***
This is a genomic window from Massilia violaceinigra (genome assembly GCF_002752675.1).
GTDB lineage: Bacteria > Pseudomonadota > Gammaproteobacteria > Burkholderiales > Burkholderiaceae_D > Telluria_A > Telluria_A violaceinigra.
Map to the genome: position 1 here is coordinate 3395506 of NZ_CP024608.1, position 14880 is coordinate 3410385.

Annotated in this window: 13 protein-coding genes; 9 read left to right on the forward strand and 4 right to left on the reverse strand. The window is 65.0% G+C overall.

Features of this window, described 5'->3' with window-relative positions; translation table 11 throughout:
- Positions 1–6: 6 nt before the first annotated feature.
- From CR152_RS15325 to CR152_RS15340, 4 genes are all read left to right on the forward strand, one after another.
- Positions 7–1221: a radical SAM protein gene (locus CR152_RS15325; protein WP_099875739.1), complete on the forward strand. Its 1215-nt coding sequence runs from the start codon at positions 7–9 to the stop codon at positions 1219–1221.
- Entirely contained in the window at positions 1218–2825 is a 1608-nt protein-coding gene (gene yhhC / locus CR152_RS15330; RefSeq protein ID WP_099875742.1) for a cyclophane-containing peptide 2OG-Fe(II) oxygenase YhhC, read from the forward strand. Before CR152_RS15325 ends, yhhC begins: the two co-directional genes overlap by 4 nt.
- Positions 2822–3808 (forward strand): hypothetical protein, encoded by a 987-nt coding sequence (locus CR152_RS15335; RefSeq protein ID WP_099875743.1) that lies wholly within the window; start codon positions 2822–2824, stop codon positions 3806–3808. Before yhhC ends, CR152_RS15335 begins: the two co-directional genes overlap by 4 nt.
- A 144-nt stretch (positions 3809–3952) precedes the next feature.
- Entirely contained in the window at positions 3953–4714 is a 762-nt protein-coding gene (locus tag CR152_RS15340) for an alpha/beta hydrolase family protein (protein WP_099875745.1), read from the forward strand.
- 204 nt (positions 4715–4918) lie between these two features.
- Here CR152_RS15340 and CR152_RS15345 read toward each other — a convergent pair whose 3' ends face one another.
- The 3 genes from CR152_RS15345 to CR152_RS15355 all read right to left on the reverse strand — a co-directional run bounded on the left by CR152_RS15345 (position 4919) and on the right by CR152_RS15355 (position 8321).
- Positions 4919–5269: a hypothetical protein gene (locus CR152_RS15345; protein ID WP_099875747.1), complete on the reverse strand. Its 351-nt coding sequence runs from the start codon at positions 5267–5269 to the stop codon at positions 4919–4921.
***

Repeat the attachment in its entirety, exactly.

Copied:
This is a genomic window from Massilia violaceinigra (genome assembly GCF_002752675.1).
GTDB lineage: Bacteria > Pseudomonadota > Gammaproteobacteria > Burkholderiales > Burkholderiaceae_D > Telluria_A > Telluria_A violaceinigra.
Map to the genome: position 1 here is coordinate 3395506 of NZ_CP024608.1, position 14880 is coordinate 3410385.

Annotated in this window: 13 protein-coding genes; 9 read left to right on the forward strand and 4 right to left on the reverse strand. The window is 65.0% G+C overall.

Features of this window, described 5'->3' with window-relative positions; translation table 11 throughout:
- Positions 1–6: 6 nt before the first annotated feature.
- From CR152_RS15325 to CR152_RS15340, 4 genes are all read left to right on the forward strand, one after another.
- Positions 7–1221: a radical SAM protein gene (locus CR152_RS15325; protein WP_099875739.1), complete on the forward strand. Its 1215-nt coding sequence runs from the start codon at positions 7–9 to the stop codon at positions 1219–1221.
- Entirely contained in the window at positions 1218–2825 is a 1608-nt protein-coding gene (gene yhhC / locus CR152_RS15330; RefSeq protein ID WP_099875742.1) for a cyclophane-containing peptide 2OG-Fe(II) oxygenase YhhC, read from the forward strand. Before CR152_RS15325 ends, yhhC begins: the two co-directional genes overlap by 4 nt.
- Positions 2822–3808 (forward strand): hypothetical protein, encoded by a 987-nt coding sequence (locus CR152_RS15335; RefSeq protein ID WP_099875743.1) that lies wholly within the window; start codon positions 2822–2824, stop codon positions 3806–3808. Before yhhC ends, CR152_RS15335 begins: the two co-directional genes overlap by 4 nt.
- A 144-nt stretch (positions 3809–3952) precedes the next feature.
- Entirely contained in the window at positions 3953–4714 is a 762-nt protein-coding gene (locus tag CR152_RS15340) for an alpha/beta hydrolase family protein (protein WP_099875745.1), read from the forward strand.
- 204 nt (positions 4715–4918) lie between these two features.
- Here CR152_RS15340 and CR152_RS15345 read toward each other — a convergent pair whose 3' ends face one another.
- The 3 genes from CR152_RS15345 to CR152_RS15355 all read right to left on the reverse strand — a co-directional run bounded on the left by CR152_RS15345 (position 4919) and on the right by CR152_RS15355 (position 8321).
- Positions 4919–5269: a hypothetical protein gene (locus CR152_RS15345; protein ID WP_099875747.1), complete on the reverse strand. Its 351-nt coding sequence runs from the start codon at positions 5267–5269 to the stop codon at positions 4919–4921.